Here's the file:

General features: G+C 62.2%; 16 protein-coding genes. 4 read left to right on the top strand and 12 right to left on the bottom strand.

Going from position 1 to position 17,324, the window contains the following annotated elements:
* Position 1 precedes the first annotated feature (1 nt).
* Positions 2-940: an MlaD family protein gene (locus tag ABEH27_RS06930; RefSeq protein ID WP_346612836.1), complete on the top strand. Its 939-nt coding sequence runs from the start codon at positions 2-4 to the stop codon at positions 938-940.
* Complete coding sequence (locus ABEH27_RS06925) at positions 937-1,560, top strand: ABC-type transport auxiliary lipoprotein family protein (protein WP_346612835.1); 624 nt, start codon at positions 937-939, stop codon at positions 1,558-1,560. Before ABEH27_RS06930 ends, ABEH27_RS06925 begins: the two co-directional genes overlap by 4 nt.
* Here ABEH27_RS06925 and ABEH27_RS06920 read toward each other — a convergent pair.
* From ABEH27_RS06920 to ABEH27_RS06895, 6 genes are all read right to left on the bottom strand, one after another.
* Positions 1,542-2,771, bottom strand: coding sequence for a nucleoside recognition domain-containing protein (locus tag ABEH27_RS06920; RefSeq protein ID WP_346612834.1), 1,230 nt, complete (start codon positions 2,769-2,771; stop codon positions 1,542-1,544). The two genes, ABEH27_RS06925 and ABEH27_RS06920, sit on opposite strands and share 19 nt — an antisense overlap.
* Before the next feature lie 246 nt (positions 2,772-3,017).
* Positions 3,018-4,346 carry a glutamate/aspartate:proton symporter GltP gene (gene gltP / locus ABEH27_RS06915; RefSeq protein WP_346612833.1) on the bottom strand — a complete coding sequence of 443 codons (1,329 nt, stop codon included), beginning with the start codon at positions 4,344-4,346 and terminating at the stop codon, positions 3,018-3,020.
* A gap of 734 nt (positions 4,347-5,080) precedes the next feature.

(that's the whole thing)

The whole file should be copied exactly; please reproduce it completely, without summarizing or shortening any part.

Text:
General features: G+C 62.2%; 16 protein-coding genes. 4 read left to right on the top strand and 12 right to left on the bottom strand.

Going from position 1 to position 17,324, the window contains the following annotated elements:
* Position 1 precedes the first annotated feature (1 nt).
* Positions 2-940: an MlaD family protein gene (locus tag ABEH27_RS06930; RefSeq protein ID WP_346612836.1), complete on the top strand. Its 939-nt coding sequence runs from the start codon at positions 2-4 to the stop codon at positions 938-940.
* Complete coding sequence (locus ABEH27_RS06925) at positions 937-1,560, top strand: ABC-type transport auxiliary lipoprotein family protein (protein WP_346612835.1); 624 nt, start codon at positions 937-939, stop codon at positions 1,558-1,560. Before ABEH27_RS06930 ends, ABEH27_RS06925 begins: the two co-directional genes overlap by 4 nt.
* Here ABEH27_RS06925 and ABEH27_RS06920 read toward each other — a convergent pair.
* From ABEH27_RS06920 to ABEH27_RS06895, 6 genes are all read right to left on the bottom strand, one after another.
* Positions 1,542-2,771, bottom strand: coding sequence for a nucleoside recognition domain-containing protein (locus tag ABEH27_RS06920; RefSeq protein ID WP_346612834.1), 1,230 nt, complete (start codon positions 2,769-2,771; stop codon positions 1,542-1,544). The two genes, ABEH27_RS06925 and ABEH27_RS06920, sit on opposite strands and share 19 nt — an antisense overlap.
* Before the next feature lie 246 nt (positions 2,772-3,017).
* Positions 3,018-4,346 carry a glutamate/aspartate:proton symporter GltP gene (gene gltP / locus ABEH27_RS06915; RefSeq protein WP_346612833.1) on the bottom strand — a complete coding sequence of 443 codons (1,329 nt, stop codon included), beginning with the start codon at positions 4,344-4,346 and terminating at the stop codon, positions 3,018-3,020.
* A gap of 734 nt (positions 4,347-5,080) precedes the next feature.